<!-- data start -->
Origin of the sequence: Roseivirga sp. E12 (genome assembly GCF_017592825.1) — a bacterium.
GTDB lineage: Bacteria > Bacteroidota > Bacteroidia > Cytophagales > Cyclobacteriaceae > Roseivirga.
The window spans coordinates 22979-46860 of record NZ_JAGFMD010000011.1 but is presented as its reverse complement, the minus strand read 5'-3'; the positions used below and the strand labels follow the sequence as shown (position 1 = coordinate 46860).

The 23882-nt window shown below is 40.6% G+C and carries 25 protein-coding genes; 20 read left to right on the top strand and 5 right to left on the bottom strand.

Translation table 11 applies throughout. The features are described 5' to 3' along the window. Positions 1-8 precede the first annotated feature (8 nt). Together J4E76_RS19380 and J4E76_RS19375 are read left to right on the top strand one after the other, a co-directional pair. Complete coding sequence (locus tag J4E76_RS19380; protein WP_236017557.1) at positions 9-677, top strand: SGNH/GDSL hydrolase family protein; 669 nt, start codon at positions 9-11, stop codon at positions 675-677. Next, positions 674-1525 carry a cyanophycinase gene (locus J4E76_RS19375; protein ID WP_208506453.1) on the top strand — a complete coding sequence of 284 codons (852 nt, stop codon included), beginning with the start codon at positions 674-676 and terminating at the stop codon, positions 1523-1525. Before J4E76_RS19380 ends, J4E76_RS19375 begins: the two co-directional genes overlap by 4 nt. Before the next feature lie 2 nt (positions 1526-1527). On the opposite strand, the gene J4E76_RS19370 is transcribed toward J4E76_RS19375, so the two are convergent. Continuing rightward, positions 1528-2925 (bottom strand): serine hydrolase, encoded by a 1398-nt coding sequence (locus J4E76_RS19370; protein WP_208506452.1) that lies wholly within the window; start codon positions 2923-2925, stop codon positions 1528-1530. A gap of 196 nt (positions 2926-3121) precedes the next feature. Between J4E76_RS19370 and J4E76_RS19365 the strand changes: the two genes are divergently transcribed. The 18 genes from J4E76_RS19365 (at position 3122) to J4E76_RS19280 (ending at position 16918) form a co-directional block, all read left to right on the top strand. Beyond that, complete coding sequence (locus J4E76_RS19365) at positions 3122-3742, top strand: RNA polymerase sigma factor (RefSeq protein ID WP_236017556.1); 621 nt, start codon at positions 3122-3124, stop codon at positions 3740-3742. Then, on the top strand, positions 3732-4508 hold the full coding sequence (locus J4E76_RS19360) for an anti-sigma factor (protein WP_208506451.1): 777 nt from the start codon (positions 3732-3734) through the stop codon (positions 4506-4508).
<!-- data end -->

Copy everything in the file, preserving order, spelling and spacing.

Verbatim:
Origin of the sequence: Roseivirga sp. E12 (genome assembly GCF_017592825.1) — a bacterium.
GTDB lineage: Bacteria > Bacteroidota > Bacteroidia > Cytophagales > Cyclobacteriaceae > Roseivirga.
The window spans coordinates 22979-46860 of record NZ_JAGFMD010000011.1 but is presented as its reverse complement, the minus strand read 5'-3'; the positions used below and the strand labels follow the sequence as shown (position 1 = coordinate 46860).

The 23882-nt window shown below is 40.6% G+C and carries 25 protein-coding genes; 20 read left to right on the top strand and 5 right to left on the bottom strand.

Translation table 11 applies throughout. The features are described 5' to 3' along the window. Positions 1-8 precede the first annotated feature (8 nt). Together J4E76_RS19380 and J4E76_RS19375 are read left to right on the top strand one after the other, a co-directional pair. Complete coding sequence (locus tag J4E76_RS19380; protein WP_236017557.1) at positions 9-677, top strand: SGNH/GDSL hydrolase family protein; 669 nt, start codon at positions 9-11, stop codon at positions 675-677. Next, positions 674-1525 carry a cyanophycinase gene (locus J4E76_RS19375; protein ID WP_208506453.1) on the top strand — a complete coding sequence of 284 codons (852 nt, stop codon included), beginning with the start codon at positions 674-676 and terminating at the stop codon, positions 1523-1525. Before J4E76_RS19380 ends, J4E76_RS19375 begins: the two co-directional genes overlap by 4 nt. Before the next feature lie 2 nt (positions 1526-1527). On the opposite strand, the gene J4E76_RS19370 is transcribed toward J4E76_RS19375, so the two are convergent. Continuing rightward, positions 1528-2925 (bottom strand): serine hydrolase, encoded by a 1398-nt coding sequence (locus J4E76_RS19370; protein WP_208506452.1) that lies wholly within the window; start codon positions 2923-2925, stop codon positions 1528-1530. A gap of 196 nt (positions 2926-3121) precedes the next feature. Between J4E76_RS19370 and J4E76_RS19365 the strand changes: the two genes are divergently transcribed. The 18 genes from J4E76_RS19365 (at position 3122) to J4E76_RS19280 (ending at position 16918) form a co-directional block, all read left to right on the top strand. Beyond that, complete coding sequence (locus J4E76_RS19365) at positions 3122-3742, top strand: RNA polymerase sigma factor (RefSeq protein ID WP_236017556.1); 621 nt, start codon at positions 3122-3124, stop codon at positions 3740-3742. Then, on the top strand, positions 3732-4508 hold the full coding sequence (locus J4E76_RS19360) for an anti-sigma factor (protein WP_208506451.1): 777 nt from the start codon (positions 3732-3734) through the stop codon (positions 4506-4508).